Caryn Hartglass: Yes and they have done a phenomenal job.

Patti Breitman: An extraordinary job. They get the prize. They are the absolute best brain washing I have ever seen in my life, the best advertising campaign sustained over five or more decades. They’re phenomenal and yet…and yet…it’s such a cruel practice. Just in terms of taking the baby from its mother so that we can have the milk intended for the child.

Caryn Hartglass: I will never forget listening to Sesame Street when I was young and there was a show on dairy cows and the line was “the cow makes much too much milk for her young calf to drink.” Making you feel like there was this abundance of milk the cow was churning out so the little calf would drink and then there’d be all this leftover good stuff for us. Wrong.

Patti Breitman: It’s just so sad to me. It’s heartbreaking. When people start looking and seeing—it’s hard to do that while you’re still complicit, it’s hard to do that while you’re still loving the products in that industry—but when people really do look and see what’s really involved it’s not hard to give it up.

Caryn Hartglass: I’ve had a lot of discussions about people asking about humane meat and from an environmental standpoint and what I thought of it. At one point I just had to do the math so I figured out the landmass that was required to raise animals “humanely” where they could be grazing the whole time and not be confined in factories. There is nowhere near the landmass necessary to grow the animals that we do today to do that in a “humane” fashion. Even if people were to eat meat (I hate using this word, can we come up with another one?) “humanely” they have to eat less. The bottom line is…

Patti Breitman: That’s what I said, if everyone on the planet gave up meat one day we’d be one seventh of the way there and it would make a huge impact.

Caryn Hartglass: If we got rid of factory farming—which should be illegal—tomorrow…

Patti Breitman: There’s a town in Ghent in Belgium that actually is making one day a week vegetarian, all of their public schools and all of their government offices are now required to go vegetarian one day a week because they know the impact it’s having on the environment—of eating meat.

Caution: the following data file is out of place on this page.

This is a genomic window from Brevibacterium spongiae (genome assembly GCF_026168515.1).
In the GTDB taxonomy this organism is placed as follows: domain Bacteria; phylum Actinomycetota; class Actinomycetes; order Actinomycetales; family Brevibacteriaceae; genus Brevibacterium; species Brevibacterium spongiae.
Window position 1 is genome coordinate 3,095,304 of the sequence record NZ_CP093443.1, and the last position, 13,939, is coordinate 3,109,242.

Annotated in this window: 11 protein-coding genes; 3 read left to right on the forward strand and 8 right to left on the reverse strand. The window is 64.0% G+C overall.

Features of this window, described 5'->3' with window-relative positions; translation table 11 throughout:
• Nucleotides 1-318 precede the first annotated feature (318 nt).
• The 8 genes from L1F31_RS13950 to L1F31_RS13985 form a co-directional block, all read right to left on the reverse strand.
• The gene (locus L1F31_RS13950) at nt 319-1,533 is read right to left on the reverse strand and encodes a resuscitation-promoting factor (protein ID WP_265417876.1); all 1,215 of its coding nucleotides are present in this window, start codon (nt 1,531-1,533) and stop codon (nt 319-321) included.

Caryn Hartglass: There are a lot of exciting things happening in Europe, actually. So it’s exciting to hear about that.

Patti Breitman: What else is happening in Europe?

Caryn Hartglass: Well, it was during the Veggie Pride Parade in New York that I got to interview this one—what do they call her—she’s a member of the government in the Netherlands, and they have a Party for the Animals, Marianna Thieme.

Patti Breitman: You mean one of their political parties?

Caryn Hartglass: Yeah. And she got voted in, so there’s one representative, in the world, who is a political voice for the animals.

Patti Breitman: That’s fantastic. One of the things that really shocked me as an adult is I always presumed that if people saw an injustice in the world, they would do something to correct it. I always just presumed that people would not tolerate injustice. And I’m kind of heartbroken that it’s not necessarily the case. So it’s interesting that we approach some people with “you have to do it for the environment” and we approach other people with, “it’s not far to animals” and we approach other people with “you can save on medical bills and save on drugs and save on all of these diseases just by switching your diet.” It just breaks my heart that people are so slow to come around to it because we’re so ingrained in what’s familiar.